The management of chemotherapy-induced nausea and vomiting (CINV) has improved over the past 20 years. Before the introduction of 5-hydroxytryptamine (5-HT3) receptor antagonists, treatment options were limited to less-effective and more-toxic agents, such as cannabinoids and neuroleptics. The principle goal of antiemetic therapy is to prevent acute and delayed CINV.1 In 1991, ondansetron was the first 5-HT3 receptor antagonist approved for CINV and changed how patients undergoing chemotherapy were managed, treated, and studied. The addition of the neurokinin-1 (NK-1) receptor antagonists and new-generation 5-HT3 receptor antagonists (palonosetron) have further improved control of delayed nausea and vomiting.
CINV can be separated into several categories: acute, delayed, anticipatory, and breakthrough.1,2 Acute CINV usually occurs within a few minutes to several hours after the chemotherapy is given, and resolves within approximately 24 hours. Delayed CINV occurs more than 24 hours after chemotherapy treatment. Acute CINV is managed through prevention using a 2 or 3 drug combination. Delayed CINV is prevented with effective treatment of acute CINV and the addition of aprepitant to the antiemetic regimen. Palonosetron, a new-generation 5-HT3 receptor antagonist, is also effective at preventing delayed CINV. Anticipatory CINV occurs before the patient even receives the chemotherapy dose, and benzodiazepines are recommended for its treatment. Breakthrough nausea and vomiting occurs despite appropriate antiemetic treatment or requires additional antiemetic rescue medications.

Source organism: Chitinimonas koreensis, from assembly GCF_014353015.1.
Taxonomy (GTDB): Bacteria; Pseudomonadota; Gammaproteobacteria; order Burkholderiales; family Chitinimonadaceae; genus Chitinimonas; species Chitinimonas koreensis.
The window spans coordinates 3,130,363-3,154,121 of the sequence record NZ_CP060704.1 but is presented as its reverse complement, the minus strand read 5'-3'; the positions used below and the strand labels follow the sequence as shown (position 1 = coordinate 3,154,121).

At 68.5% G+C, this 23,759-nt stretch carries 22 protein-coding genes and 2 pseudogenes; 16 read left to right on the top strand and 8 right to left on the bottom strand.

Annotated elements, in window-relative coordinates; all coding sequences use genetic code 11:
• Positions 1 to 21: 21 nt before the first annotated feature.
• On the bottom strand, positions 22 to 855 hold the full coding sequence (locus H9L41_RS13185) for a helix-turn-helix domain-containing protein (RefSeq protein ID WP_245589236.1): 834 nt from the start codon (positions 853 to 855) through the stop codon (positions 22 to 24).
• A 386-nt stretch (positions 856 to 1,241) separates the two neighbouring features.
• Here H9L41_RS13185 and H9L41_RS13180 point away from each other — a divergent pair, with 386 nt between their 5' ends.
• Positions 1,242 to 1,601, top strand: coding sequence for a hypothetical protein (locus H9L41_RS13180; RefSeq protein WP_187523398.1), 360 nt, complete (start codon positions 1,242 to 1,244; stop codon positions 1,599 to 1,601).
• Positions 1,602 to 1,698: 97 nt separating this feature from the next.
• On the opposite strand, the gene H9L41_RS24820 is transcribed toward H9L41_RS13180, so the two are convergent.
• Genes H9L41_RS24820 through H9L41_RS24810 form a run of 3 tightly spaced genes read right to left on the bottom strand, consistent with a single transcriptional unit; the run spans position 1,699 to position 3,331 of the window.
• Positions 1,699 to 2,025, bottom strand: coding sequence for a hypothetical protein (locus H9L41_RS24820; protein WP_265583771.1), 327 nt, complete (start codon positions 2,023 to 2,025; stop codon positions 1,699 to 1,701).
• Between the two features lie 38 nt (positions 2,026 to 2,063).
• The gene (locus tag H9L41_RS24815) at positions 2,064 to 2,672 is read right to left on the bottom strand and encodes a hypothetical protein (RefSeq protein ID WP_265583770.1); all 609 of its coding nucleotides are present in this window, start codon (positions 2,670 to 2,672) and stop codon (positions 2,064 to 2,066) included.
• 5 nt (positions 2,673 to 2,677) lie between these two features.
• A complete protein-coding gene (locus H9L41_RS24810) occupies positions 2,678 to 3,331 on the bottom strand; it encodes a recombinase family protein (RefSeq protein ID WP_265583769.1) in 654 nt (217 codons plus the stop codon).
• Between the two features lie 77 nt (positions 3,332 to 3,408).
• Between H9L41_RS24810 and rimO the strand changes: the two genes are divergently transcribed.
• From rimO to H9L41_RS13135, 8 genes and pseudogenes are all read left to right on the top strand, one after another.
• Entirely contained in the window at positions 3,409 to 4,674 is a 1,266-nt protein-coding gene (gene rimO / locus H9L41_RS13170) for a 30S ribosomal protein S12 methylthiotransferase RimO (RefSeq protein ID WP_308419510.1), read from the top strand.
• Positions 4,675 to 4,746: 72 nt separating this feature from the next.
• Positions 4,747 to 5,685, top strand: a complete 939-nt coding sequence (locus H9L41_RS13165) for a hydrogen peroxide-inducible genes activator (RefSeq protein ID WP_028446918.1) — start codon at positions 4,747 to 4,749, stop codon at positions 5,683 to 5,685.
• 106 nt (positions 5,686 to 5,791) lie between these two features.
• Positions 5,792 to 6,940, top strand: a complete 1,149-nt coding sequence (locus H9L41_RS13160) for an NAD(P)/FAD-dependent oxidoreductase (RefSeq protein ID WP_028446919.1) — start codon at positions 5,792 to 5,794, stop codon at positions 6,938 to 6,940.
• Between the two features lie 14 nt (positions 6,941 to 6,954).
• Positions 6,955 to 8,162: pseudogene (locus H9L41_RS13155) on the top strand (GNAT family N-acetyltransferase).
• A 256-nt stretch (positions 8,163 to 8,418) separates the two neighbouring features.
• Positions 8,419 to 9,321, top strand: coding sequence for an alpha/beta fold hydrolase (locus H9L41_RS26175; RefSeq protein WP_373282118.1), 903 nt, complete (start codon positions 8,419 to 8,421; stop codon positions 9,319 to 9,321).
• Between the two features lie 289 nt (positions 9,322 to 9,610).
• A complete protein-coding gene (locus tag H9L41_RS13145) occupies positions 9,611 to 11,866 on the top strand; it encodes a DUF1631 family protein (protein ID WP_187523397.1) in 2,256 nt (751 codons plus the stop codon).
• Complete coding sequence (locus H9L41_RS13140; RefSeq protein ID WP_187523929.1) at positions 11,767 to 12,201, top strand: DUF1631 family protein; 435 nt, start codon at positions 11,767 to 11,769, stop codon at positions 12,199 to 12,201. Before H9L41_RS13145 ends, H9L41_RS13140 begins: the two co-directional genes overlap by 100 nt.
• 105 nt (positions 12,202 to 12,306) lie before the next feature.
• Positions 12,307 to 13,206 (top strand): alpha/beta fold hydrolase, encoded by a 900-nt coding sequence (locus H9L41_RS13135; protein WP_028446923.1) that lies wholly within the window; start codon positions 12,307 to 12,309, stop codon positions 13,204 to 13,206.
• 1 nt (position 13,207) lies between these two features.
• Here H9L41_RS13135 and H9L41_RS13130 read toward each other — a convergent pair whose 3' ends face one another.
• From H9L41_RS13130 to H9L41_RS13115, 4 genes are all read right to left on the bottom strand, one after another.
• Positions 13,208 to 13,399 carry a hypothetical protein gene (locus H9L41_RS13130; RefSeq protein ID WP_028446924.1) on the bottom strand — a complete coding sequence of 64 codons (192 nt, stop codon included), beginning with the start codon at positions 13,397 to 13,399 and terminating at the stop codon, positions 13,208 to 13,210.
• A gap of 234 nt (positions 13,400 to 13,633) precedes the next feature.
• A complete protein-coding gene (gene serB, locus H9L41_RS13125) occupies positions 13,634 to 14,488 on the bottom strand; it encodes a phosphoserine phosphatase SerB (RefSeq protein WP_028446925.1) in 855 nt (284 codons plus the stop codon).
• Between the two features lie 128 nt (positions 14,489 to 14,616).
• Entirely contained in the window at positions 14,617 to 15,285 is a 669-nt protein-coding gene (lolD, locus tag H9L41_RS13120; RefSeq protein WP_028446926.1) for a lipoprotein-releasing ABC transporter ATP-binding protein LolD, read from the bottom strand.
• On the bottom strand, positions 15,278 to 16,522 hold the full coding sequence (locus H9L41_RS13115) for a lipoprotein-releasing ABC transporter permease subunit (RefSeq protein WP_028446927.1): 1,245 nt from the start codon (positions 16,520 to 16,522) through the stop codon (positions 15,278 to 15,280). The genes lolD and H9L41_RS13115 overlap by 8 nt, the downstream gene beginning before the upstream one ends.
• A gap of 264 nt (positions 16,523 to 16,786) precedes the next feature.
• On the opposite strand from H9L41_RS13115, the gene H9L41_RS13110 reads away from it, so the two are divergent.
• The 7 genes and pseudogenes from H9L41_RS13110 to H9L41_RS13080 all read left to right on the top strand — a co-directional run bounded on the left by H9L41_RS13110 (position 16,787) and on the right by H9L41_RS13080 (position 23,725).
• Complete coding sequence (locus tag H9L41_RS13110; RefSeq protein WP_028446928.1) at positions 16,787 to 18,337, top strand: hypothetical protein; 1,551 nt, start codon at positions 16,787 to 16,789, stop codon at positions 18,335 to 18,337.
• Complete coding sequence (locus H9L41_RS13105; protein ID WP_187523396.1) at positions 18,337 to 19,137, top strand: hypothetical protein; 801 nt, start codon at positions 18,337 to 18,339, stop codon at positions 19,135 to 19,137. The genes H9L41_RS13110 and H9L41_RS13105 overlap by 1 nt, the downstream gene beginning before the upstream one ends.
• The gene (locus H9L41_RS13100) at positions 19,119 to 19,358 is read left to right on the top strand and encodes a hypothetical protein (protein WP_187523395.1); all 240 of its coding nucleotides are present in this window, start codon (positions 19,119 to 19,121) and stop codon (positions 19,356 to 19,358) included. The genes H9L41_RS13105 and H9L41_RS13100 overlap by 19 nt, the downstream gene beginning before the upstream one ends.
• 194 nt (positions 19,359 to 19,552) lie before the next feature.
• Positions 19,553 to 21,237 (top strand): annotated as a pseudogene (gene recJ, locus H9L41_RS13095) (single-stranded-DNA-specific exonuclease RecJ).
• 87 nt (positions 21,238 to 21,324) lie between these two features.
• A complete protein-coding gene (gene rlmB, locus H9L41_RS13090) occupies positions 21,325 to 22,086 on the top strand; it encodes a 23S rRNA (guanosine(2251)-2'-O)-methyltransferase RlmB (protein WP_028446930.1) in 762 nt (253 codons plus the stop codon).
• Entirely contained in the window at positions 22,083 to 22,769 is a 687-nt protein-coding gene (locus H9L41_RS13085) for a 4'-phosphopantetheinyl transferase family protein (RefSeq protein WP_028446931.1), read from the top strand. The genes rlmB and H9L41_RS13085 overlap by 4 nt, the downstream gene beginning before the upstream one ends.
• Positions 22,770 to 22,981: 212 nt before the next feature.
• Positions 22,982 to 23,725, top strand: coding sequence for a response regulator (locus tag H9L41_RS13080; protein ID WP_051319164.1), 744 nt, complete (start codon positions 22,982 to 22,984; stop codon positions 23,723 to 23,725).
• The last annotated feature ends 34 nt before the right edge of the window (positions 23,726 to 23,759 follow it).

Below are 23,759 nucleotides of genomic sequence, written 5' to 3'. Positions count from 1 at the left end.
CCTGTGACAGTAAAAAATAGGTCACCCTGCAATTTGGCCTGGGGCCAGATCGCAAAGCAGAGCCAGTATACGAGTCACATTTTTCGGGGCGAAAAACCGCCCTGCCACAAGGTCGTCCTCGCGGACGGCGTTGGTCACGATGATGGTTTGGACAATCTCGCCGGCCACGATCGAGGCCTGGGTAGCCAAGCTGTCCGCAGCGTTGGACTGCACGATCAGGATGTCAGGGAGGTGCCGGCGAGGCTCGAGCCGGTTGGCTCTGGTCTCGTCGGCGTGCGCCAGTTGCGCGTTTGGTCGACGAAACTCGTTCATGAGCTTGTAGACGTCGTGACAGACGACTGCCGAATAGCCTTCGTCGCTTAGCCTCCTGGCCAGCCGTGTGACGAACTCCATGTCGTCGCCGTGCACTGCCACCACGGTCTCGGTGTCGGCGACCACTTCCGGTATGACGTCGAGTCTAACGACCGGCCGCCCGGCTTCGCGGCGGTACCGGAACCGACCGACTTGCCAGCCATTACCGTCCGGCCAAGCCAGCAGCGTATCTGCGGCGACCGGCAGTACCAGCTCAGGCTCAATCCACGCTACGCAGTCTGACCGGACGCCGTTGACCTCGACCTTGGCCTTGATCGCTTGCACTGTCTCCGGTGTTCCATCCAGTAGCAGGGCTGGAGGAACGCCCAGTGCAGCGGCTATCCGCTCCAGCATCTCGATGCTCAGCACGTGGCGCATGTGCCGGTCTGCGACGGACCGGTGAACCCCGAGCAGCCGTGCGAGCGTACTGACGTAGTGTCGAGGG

Breakthrough CINV continues to be a concern because it can be difficult to treat. The NCCN Clinical Practice Guidelines in Oncology (NCCN Guidelines) for Antiemesis recommend using an agent from a class other than the one used to prevent acute and delayed CINV (available in this issue; to view the most recent version of these guidelines, visit the NCCN Web site at www.NCCN.org).1 Several agents are recommended, including cannabinoids, haloperidol, metoclopramide, olanzapine, phenothiazines, and benzodiazepines, for the management of breakthrough nausea and vomiting that target the various neuroreceptors. The NCCN Guidelines recommend synthetic cannabinoids, dronabinol, and nabilone as treatment options for breakthrough nausea and vomiting caused by chemotherapy. ASCO guidelines recommend cannabinoids be reserved for patients intolerant of or refractory to 5-HT3 receptor antagonists, NK-1 receptor antagonists, and dexamethasone.3 The Multinational Association of Supportive Care in Cancer states that cannabinoids can be considered for refractory nausea and vomiting and as a rescue antiemetic.4
In the mid-1980s, synthetic orally administered cannabinoids were approved for the treatment of CINV. With the approval of safer and more-effective medications, the use of these agents with a lower therapeutic index, such as cannabinoids, is not recommended as first-line treatment for prevention of CINV and should be reserved for patients refractory to or intolerant of standard antiemetics.
The use of medical marijuana is very controversial and is not part of the NCCN Guidelines for Antiemesis. Although patients may like to pursue this treatment option in states that have approved the use of marijuana for medical purposes, prescribers and patients must remember that marijuana use is still illegal according to federal law.